Decorating and televisions: what to do?
By Alex Brooks
This article could also be called: why divorce is good for your decore. I no longer live with a man obsessed with a bigscreen telly. And my living room is all the better for it. Large tellies seem to suck all the "living" out of living rooms - they are space hoggers, dominating wall and floor space that could be given over to something nicer. Like a piece of furniture.
So what do you do with these things, given that they are a major element of almost everyone's living room? No one ever intends that television should take over their home, but there ain't nothing better than home-based entertainment. And thanks to video-games, iPods, DVDs and pay TV, most people have more stuff than ever attached to their television sets.
There are two choices here: reveal or conceal all those electronics and peripherals. I think reveal is the most common strategy, but I truly prefer a television NOT to be the first thing you see when you walk into a living area. It's nicer to notice a few other things first - the light, the windows, the lovely cushions. Most bigscreen TVs are now wall-mounted (which requires its own special skill) but that still leaves all the other bits and pieces to either hide or display.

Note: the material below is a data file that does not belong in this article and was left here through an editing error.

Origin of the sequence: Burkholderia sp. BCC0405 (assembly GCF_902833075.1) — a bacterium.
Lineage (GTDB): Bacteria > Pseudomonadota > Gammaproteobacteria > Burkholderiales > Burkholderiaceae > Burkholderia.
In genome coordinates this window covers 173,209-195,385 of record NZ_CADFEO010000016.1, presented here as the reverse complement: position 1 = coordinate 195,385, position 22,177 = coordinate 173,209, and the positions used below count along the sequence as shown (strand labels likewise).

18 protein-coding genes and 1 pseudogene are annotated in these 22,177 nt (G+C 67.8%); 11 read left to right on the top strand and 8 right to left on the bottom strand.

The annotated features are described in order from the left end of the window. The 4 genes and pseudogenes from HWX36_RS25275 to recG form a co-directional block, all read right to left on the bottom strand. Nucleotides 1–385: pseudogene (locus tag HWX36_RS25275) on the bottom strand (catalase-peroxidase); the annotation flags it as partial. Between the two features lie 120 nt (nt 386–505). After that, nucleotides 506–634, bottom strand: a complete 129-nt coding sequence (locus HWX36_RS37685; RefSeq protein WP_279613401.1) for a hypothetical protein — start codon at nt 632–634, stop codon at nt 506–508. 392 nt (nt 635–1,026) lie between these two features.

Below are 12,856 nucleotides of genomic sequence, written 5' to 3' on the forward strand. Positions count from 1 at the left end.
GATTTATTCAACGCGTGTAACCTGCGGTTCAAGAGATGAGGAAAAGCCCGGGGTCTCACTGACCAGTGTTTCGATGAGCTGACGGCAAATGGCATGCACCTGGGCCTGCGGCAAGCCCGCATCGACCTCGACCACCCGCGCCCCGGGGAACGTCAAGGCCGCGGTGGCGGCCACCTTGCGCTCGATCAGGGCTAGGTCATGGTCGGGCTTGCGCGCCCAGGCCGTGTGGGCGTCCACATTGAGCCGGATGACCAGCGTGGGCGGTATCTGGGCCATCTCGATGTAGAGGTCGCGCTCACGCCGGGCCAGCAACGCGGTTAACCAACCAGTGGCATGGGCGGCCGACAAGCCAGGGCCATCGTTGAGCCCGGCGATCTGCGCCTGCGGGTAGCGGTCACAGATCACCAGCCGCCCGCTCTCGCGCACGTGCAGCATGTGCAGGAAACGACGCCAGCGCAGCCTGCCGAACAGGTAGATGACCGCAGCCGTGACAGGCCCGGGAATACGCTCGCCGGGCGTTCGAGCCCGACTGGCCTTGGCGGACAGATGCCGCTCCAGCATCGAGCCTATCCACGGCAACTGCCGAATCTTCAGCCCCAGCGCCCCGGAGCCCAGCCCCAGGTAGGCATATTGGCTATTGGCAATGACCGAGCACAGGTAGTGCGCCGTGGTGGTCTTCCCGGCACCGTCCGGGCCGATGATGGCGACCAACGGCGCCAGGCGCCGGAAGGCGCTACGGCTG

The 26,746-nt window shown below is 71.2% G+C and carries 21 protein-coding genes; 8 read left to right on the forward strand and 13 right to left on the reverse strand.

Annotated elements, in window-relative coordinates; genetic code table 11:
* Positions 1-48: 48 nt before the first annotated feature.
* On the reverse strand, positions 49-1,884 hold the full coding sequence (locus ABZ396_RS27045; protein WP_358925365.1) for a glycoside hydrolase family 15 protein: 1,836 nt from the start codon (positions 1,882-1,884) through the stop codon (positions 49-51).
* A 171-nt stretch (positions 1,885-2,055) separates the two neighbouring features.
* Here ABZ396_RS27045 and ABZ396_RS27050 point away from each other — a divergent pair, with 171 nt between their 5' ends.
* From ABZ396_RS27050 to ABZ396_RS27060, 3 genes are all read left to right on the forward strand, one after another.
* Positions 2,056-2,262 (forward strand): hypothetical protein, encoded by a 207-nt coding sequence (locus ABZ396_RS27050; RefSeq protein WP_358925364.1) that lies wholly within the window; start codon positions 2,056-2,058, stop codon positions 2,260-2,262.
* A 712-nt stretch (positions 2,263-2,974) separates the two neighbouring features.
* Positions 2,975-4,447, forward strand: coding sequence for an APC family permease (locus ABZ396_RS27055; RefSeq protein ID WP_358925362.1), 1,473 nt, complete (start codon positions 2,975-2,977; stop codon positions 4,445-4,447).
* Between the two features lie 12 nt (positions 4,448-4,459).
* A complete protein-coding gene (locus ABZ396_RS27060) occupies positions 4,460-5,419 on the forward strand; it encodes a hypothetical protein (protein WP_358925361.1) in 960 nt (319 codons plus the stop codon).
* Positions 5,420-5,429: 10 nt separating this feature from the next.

A great way to counterbalance large screen tellies - lest they be seen as your home's Van Gogh - is to hang larger art pieces on the wall surrounding it. A great painting, a mirror or even something like a wall feature could help create a visual decoy. I've seen a wonderful curtain arrangement in a living room where the floor-to-ceiling curtains on the windows either side of the TV screen could be closed over the TV screen when guests were coming and drawn back when people wanted to watch TV.
According to experts at Harvey Norman, our televisions will eventually be computer screens and all our entertainment in the living room will be stored in one digital box. Won't that be a treat? And so neat. I can't wait.